What is Radon?

Radon is a radioactive element that is part of the decay chain of naturally occurring uranium in soil. You can't see, smell or taste radon. Unlike carbon monoxide and many other home pollutants, radon's adverse health effect, lung cancer, is usually not produced immediately. Thus, you may be exposed to radon for many years without ever suspecting its presence in your home.

Should you test for radon?

While scientists can estimate the approximate lung cancer deaths per 1,000 people, no single individual's risk can be estimated. Testing is relatively inexpensive, easy and is the only way to know whether you are at risk. Radon testing takes approximately 48 hours, as long as closed building conditions are maintained.

How to Control Radon Exposure

Radon reduction techniques are used to stop radon entry and reduce indoor radon concentrations. The cost of an active mitigation system is typically between $800 to $1,200 for installation, and the energy cost of running the fan will average around $100 per year.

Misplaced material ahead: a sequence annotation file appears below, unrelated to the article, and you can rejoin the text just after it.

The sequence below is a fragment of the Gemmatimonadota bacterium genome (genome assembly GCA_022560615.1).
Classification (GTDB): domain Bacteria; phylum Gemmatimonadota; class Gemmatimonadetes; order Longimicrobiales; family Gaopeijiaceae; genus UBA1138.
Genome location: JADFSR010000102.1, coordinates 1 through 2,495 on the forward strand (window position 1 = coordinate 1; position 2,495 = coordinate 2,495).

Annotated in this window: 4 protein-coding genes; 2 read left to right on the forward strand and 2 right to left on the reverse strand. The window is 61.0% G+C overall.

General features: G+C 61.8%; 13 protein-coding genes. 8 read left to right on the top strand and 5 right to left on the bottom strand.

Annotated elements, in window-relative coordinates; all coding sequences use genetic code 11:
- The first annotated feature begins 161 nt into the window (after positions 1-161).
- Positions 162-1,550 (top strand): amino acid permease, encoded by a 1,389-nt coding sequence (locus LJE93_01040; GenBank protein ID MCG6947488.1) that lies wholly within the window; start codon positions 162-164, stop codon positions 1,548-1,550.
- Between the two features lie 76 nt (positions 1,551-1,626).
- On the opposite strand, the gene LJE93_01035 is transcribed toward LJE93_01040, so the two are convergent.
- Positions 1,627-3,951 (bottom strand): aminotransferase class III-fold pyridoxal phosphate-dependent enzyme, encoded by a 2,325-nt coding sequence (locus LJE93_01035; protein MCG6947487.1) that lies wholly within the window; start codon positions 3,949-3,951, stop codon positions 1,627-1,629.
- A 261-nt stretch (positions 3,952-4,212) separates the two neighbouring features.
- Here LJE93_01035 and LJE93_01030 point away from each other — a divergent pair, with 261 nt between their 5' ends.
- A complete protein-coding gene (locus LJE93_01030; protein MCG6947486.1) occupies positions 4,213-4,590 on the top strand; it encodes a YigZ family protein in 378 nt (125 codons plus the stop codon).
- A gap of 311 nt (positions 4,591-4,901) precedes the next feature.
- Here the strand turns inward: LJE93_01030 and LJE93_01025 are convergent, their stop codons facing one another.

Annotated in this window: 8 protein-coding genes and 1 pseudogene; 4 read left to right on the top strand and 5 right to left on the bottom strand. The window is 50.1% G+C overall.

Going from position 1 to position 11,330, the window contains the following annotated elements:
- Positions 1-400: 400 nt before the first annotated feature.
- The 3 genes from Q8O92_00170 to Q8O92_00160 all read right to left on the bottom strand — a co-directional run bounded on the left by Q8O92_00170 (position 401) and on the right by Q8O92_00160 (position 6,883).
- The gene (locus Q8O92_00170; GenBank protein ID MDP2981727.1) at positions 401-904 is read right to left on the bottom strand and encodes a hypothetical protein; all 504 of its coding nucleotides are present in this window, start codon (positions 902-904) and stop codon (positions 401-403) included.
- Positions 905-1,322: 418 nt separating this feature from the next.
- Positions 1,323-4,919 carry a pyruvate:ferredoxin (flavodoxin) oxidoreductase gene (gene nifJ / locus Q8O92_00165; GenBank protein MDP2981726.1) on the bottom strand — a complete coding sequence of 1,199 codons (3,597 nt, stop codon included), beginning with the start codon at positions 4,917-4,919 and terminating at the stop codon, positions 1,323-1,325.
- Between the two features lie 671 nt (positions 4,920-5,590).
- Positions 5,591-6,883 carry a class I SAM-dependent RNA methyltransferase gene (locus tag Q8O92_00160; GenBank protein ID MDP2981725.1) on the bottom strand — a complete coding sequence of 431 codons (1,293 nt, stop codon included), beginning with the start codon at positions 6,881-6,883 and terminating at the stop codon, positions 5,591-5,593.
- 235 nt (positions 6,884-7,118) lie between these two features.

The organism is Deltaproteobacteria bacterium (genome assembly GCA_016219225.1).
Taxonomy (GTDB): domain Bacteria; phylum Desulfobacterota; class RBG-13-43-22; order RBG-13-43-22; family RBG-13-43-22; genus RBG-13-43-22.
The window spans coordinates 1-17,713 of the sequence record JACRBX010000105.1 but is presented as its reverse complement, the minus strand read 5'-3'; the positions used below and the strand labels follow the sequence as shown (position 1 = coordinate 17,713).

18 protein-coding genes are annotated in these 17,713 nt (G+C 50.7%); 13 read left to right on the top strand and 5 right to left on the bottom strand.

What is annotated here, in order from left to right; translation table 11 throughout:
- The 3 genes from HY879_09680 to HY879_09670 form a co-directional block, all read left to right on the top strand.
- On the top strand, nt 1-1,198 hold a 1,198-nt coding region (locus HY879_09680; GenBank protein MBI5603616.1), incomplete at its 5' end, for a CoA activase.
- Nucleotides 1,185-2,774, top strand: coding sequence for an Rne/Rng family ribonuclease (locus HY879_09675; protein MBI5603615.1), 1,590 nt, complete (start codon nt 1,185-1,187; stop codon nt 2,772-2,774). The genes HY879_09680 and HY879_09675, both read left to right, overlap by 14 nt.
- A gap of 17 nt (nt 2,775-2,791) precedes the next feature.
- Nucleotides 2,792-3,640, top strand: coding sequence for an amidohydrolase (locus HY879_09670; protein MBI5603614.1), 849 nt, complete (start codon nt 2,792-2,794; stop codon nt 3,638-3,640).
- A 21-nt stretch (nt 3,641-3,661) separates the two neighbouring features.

For individuals and companies building new homes, IEMA recommends installation of Passive Radon Reduction Systems during construction; homeowner testing after taking residence; and mitigation, as indicated by the test results. The International Code Council outlined radon control methods in their One and Two Family Dwelling Code since 1995. Some Illinois towns concerned about residential radon concentrations have adopted the International Code, making passive radon resistant new construction mandatory for new single-family dwellings in their areas.